In an attempt to return to profitability, DaimlerChrysler is to slash the marketing budget for its Chrysler Group arm by at least $100 million over the coming year.

Speaking last week, executive vp–sales and marketing Jim Schroer said adspend would be reduced to a level sufficient simply to hang on to its market share from Q4 2001, adding: "We owe it to our shareholders to get back into the black."

Chrysler assigned $860 million to marketing over the first three quarters of last year – itself a 15% drop on the equivalent period in 2000. Its lead ad shop is PentaMark, part of Omnicom Group.

The focus of the cuts will be a scaling back of the production of ads. In addition, Chrysler intends to reduce its activity during the upfront media buying season in the hope that it can pick up spots later on at lower prices, while changes to its internet strategy are also in the pipeline.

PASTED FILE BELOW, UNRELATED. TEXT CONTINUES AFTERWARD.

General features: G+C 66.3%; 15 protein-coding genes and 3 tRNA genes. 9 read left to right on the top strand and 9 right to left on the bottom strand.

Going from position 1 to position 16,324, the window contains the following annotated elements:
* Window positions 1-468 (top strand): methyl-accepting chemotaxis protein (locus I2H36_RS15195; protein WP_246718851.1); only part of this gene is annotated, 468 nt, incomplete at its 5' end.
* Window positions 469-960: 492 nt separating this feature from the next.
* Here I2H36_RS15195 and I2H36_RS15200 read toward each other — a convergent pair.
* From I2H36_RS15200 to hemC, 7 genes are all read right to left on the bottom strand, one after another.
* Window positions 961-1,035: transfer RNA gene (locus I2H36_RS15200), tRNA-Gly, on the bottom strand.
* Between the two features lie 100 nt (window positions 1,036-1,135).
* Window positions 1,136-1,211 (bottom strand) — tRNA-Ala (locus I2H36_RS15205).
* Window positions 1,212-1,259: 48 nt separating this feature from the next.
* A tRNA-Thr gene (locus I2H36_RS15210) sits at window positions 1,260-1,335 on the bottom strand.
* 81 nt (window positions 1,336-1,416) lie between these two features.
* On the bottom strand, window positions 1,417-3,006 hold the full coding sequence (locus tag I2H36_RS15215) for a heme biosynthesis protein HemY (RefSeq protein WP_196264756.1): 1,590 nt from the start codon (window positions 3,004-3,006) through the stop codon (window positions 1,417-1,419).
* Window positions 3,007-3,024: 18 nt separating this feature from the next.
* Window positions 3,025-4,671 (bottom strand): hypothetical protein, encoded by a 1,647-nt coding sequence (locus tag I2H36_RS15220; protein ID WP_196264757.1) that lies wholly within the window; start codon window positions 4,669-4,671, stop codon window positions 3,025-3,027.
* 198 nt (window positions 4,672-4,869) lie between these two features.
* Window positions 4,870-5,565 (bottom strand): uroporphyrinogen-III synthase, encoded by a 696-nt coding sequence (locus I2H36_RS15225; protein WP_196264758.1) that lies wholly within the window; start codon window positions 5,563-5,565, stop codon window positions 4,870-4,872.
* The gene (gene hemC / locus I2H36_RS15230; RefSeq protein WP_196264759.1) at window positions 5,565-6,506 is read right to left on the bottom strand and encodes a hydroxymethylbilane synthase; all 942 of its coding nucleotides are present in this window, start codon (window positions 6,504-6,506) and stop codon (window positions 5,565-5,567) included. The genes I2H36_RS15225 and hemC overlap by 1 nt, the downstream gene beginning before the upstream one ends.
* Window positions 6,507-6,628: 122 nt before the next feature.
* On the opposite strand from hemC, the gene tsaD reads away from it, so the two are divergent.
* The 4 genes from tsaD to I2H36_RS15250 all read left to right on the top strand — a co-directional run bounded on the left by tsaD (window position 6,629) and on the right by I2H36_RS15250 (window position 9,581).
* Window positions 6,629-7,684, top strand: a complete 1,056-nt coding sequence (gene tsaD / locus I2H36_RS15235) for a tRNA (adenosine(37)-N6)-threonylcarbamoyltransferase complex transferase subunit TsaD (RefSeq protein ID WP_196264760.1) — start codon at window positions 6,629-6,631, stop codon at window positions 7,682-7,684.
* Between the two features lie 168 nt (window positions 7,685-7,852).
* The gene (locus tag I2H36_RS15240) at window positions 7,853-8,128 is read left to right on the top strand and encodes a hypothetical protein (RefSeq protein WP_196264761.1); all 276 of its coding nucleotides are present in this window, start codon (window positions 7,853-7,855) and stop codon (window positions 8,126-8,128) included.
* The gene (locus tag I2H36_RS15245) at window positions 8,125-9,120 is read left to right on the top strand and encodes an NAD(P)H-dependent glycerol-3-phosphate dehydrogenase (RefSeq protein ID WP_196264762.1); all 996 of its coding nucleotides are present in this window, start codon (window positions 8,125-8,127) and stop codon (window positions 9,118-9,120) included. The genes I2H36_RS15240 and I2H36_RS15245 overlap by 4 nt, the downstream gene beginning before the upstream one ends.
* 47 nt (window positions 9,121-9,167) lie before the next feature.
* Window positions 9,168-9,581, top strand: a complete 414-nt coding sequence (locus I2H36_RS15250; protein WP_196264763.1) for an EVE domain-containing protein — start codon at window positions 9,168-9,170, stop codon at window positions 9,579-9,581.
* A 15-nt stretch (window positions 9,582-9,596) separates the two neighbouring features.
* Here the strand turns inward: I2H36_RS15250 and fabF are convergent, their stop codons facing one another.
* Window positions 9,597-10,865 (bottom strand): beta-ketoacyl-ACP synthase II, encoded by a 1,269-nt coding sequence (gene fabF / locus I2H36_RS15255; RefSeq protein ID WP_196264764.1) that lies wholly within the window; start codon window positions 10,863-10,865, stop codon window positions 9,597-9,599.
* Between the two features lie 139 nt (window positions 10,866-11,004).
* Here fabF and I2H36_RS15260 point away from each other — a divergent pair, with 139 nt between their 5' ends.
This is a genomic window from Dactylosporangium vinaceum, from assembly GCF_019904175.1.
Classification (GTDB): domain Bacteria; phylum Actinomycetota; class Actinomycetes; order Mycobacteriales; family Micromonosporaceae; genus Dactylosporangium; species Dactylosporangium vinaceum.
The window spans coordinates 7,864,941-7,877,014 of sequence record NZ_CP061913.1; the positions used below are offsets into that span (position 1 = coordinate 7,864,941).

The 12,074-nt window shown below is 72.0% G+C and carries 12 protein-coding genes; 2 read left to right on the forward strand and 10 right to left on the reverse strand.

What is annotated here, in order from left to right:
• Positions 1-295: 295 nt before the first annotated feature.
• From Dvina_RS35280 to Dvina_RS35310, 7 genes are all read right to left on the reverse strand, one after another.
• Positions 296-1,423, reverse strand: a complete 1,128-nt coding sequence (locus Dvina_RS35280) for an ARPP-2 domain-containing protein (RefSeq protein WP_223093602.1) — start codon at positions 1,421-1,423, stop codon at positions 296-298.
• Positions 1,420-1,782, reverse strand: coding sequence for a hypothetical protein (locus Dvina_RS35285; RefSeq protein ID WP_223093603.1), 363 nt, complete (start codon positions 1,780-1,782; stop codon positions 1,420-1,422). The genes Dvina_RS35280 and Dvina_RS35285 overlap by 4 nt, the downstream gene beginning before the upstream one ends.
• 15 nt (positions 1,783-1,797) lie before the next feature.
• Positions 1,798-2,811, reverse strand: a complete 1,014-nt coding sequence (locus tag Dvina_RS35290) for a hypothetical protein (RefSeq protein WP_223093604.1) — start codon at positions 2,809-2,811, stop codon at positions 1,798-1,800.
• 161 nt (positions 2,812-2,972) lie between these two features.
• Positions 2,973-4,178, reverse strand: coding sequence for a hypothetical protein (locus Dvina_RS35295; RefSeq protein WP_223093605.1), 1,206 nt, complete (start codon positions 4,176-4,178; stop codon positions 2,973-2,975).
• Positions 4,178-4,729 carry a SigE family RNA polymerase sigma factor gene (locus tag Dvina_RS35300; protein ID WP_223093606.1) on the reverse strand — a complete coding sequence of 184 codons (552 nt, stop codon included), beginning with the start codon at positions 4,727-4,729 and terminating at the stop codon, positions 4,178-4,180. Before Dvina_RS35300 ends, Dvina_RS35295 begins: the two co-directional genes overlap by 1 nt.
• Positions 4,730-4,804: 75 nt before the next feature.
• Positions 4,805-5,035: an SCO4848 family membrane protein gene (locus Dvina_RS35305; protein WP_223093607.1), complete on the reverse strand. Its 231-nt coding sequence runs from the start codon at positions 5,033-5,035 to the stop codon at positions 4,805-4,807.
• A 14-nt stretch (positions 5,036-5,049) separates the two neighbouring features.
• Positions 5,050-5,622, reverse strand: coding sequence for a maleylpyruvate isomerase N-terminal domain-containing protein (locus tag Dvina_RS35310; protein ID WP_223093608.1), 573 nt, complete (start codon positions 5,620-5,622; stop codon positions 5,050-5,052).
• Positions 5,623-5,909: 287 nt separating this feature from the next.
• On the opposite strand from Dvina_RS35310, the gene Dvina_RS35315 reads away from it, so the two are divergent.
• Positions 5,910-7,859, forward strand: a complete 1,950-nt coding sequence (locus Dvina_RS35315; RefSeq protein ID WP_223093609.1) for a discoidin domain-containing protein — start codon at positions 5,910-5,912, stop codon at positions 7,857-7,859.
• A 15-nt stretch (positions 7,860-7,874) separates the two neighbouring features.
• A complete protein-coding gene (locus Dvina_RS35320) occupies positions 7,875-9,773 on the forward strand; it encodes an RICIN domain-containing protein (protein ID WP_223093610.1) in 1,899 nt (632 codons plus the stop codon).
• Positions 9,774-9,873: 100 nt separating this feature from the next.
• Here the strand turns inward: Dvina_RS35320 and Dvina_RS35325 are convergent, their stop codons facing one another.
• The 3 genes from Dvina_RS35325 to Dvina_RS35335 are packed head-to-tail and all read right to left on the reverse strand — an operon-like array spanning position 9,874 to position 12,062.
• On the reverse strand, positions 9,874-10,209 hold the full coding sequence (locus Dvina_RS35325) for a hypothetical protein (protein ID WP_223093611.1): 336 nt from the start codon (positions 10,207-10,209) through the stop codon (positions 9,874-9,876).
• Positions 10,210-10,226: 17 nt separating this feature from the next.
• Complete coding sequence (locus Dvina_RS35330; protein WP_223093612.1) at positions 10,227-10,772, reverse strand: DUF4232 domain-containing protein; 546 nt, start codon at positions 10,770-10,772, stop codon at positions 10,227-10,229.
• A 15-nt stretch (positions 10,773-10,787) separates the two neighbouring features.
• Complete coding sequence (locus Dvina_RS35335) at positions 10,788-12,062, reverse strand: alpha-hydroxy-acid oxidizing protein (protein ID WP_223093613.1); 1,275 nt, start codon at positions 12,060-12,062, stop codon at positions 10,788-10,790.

Marketing this year will focus on the group’s individual brands, all of which, said Schroer, "need to add value." There are no plans for corporate-wide advertising, an approach the sales and marketing boss dismissed as a "brand salad" that just confused the other messages.

Chrysler is not alone in continuing adspend cuts this year – General Motors expects its own marketing budget to slip by a single-figure percentage. GM's advertising expenditure sank from $1.9 billion in the first three quarters of 2000 to $1.2bn a year later.

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